An example of the present specification proposes a technique for decoding a plurality of wireless signals (or radio signals) having different characteristics (specifically, different numerology, subcarrier spacing, CP length, length of time unit, and/or frequency band). For example, a plurality of wireless signals may have different CP lengths, may be received in different frequency bands, or may be configured in different channels. For example, a first wireless signal among a plurality of wireless signals may be received in a low frequency band and include a relatively long CP, and a second wireless signal may be received in a high frequency band and include a relatively short CP. In this case, when the same symbol boundary is applied to the first and second wireless signals and decoding is performed through the same receiver window, it may be difficult to perform normal decoding on the second wireless signal.

To this end, an example of the present specification proposes a method and device for supporting improved decoding for first and second wireless signals. For example, an example of the present specification includes a method for a user equipment (UE) to receive a signal through a sidelink. The method includes obtaining synchronization for the sidelink at a receiving UE. In addition, the method, the receiving UE includes receiving the first wireless signal and the second wireless signal through the sidelink by the receiving UE, wherein the first wireless signal may include a first cyclic prefix (CP) and the second wireless signal may include a second CP. In addition, the method may include, by the receiving UE, setting a start point of a receiver window for decoding the second wireless signal based on the first wireless signal. Further, the method may include, by the receiving UE, decoding the second wireless signal based on the receiver window.

An example of the present specification proposes a method of setting a receiver window for another wireless signal based on a wireless signal having a specific attribute (e.g., a wireless signal having a low frequency band or a long CP). Through this, normal decoding may be performed although a length of a CP is set to be short in a high-band signal.

BRIEF DESCRIPTION OF THE DRAWINGS

FIG. 1 shows an example of a wireless communication system to which the technical features of the present specification may be applied.

FIG. 2 shows another example of a wireless communication system to which the technical features of the present specification may be applied.

FIG. 3 shows an example in which a specific numerology is applied.

FIG. 4 shows an example in which another numerology is applied.

FIG. 5 is a diagram showing an example of a resource grid.

FIG. 6 shows an example of a synchronization channel applied to an example of the present specification.

FIG. 7 is a diagram regarding a structure of a sidelink to which an example of the present specification is applied.

FIG. 8 is a diagram illustrating an example of a scenario in which a sidelink is applied.

FIG. 9 is a diagram showing a mapping relationship between channels related to a sidelink.

FIG. 10 shows an example of a resource pool for sidelink (SL) communication.

FIG. 11 shows another example of a resource pool for sidelink (SL) communication.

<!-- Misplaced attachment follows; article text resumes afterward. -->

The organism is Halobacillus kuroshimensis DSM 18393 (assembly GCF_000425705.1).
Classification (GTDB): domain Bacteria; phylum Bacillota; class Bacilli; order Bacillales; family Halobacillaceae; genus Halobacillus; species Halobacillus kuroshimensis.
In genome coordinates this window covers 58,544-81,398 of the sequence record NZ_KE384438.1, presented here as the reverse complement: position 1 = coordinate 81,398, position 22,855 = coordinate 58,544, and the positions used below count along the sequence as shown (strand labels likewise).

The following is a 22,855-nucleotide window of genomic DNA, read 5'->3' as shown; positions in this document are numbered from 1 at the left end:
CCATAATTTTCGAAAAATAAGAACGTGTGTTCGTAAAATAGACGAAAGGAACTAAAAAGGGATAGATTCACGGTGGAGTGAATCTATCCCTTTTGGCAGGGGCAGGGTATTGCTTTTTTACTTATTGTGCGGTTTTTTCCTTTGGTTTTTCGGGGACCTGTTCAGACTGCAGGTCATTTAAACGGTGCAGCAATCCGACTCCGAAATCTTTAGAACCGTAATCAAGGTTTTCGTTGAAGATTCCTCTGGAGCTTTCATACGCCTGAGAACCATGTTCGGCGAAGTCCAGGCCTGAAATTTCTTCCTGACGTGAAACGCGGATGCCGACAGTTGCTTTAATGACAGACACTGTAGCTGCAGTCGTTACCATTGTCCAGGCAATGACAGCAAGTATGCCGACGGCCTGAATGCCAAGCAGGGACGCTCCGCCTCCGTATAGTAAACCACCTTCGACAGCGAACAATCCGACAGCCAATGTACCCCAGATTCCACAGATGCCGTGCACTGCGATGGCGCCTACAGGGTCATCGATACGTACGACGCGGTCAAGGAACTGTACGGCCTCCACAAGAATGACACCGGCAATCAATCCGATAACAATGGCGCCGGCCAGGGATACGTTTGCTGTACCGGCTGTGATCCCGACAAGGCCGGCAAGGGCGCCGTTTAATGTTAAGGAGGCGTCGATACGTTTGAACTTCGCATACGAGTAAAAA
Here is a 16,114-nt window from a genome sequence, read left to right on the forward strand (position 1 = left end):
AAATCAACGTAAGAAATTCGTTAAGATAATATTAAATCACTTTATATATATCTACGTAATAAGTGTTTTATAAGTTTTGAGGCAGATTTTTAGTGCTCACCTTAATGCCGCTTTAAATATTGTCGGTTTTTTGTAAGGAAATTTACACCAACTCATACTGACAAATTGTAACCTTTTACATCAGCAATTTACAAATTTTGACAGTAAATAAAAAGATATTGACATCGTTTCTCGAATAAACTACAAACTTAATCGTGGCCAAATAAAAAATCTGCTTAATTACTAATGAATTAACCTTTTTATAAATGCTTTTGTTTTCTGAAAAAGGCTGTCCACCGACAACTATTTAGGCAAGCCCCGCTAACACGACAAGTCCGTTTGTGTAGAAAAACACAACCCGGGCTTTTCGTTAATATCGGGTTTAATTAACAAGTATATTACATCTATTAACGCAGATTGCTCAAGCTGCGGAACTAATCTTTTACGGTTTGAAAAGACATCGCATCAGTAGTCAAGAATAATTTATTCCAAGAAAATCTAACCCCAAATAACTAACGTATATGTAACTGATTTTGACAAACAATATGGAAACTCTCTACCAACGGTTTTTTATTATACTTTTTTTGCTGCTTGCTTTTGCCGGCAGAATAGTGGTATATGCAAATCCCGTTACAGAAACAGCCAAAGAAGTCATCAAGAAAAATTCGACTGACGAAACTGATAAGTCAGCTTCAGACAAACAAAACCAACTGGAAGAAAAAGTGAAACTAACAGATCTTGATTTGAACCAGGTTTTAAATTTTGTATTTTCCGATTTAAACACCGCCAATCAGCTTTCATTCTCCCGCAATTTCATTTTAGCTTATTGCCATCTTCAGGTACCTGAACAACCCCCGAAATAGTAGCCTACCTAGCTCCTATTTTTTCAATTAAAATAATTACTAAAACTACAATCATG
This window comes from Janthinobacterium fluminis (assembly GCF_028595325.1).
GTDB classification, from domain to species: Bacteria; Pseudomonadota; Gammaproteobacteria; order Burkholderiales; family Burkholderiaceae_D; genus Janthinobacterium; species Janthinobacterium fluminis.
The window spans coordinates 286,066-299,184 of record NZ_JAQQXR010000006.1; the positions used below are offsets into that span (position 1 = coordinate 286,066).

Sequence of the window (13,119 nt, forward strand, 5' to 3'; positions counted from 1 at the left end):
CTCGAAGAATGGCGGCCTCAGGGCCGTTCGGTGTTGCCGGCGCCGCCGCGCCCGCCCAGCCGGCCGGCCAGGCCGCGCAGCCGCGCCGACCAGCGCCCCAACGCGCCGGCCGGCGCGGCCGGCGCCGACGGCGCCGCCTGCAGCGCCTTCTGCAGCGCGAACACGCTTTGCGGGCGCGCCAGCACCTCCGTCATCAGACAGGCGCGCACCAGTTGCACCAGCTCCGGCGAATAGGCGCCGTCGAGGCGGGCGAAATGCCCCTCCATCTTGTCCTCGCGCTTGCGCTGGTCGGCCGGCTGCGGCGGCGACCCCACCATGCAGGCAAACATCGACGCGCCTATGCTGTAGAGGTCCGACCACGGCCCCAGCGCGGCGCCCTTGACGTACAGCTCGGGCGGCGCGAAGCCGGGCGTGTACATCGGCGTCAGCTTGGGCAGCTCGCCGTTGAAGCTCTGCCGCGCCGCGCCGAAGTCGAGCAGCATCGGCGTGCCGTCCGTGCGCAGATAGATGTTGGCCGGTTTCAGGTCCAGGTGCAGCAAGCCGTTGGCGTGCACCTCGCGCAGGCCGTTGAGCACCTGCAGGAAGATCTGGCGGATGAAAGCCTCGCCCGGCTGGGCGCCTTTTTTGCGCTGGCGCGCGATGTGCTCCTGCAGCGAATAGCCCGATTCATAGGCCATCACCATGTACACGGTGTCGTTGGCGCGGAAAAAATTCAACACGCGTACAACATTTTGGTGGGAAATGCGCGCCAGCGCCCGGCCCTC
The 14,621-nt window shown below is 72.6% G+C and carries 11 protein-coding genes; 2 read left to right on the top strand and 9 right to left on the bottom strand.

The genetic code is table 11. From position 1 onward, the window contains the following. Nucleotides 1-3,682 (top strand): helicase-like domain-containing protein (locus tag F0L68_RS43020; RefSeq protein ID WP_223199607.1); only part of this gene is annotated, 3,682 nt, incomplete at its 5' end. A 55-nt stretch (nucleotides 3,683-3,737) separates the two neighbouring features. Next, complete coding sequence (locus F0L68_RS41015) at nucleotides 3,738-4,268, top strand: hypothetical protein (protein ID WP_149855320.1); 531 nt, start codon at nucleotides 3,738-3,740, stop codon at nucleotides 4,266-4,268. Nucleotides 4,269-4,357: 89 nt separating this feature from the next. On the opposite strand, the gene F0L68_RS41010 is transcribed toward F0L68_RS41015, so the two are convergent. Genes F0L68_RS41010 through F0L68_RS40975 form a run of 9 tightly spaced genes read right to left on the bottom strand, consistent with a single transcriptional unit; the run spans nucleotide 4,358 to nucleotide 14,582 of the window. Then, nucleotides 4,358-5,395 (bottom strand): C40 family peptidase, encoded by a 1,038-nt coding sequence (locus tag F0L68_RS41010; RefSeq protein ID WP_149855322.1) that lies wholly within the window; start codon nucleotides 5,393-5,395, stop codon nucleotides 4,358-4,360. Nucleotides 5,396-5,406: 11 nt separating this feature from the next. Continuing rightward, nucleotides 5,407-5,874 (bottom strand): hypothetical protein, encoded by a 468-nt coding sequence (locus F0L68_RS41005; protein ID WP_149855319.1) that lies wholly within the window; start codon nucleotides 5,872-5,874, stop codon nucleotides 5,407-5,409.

FIG. 12 shows an example in which a receiving UE decodes a wireless signal based on a receiver window.

FIG. 13 is a diagram showing a relationship between a receiver window and a CP length of a wireless signal.

FIG. 14 is a diagram illustrating an operation of a receiving UE using one receiver window when a plurality of wireless signals are received from one transmitting UE.

FIG. 15 is an example of a flowchart of a procedure according to an example of the present specification.

FIG. 16 is a diagram illustrating a procedure for performing synchronization in a UE.

FIG. 17 is a diagram showing an example of obtaining propagation delay through one of a plurality of wireless signals and controlling a start point of a receiver window.

FIG. 18 is a diagram showing an example of a technique for measuring a distance between a transmitting device and a receiving device.

FIG. 19 shows an example of a UE to which an example of the present specification is applied.

FIG. 20 shows another example of a detailed block diagram of a transceiver.

DESCRIPTION OF EXEMPLARY EMBODIMENTS

Technical features described below may be used in a communication standard by the 3rd generation partnership project (3GPP) standardization organization or a communication standard by the institute of electrical and electronics engineers (IEEE) standardization organization. For example, the communication standard by the 3GPP standard organization includes long term evolution (LTE) and/or an evolution of an LTE system. The evolution of the LTE system include LTE-advanced (LTE-A), LTE-A Pro, and/or a5G new radio (NR). The communication standard by the IEEE standard organization includes a wireless local area network (LAN) system such as IEEE 802.11a/b/g/b/ac/ax or the like. The aforementioned system uses various multiple access techniques such as orthogonal frequency division multiple access (OFDMA) and/or single carrier-frequency division multiple access (SC-FDMA) or the like in uplink and/or downlink. For example, only the OFDMA may be used in downlink and only the SC-FDMA may be used in uplink, or the OFDMA and the SC-FDMA may be used together in downlink and/or uplink.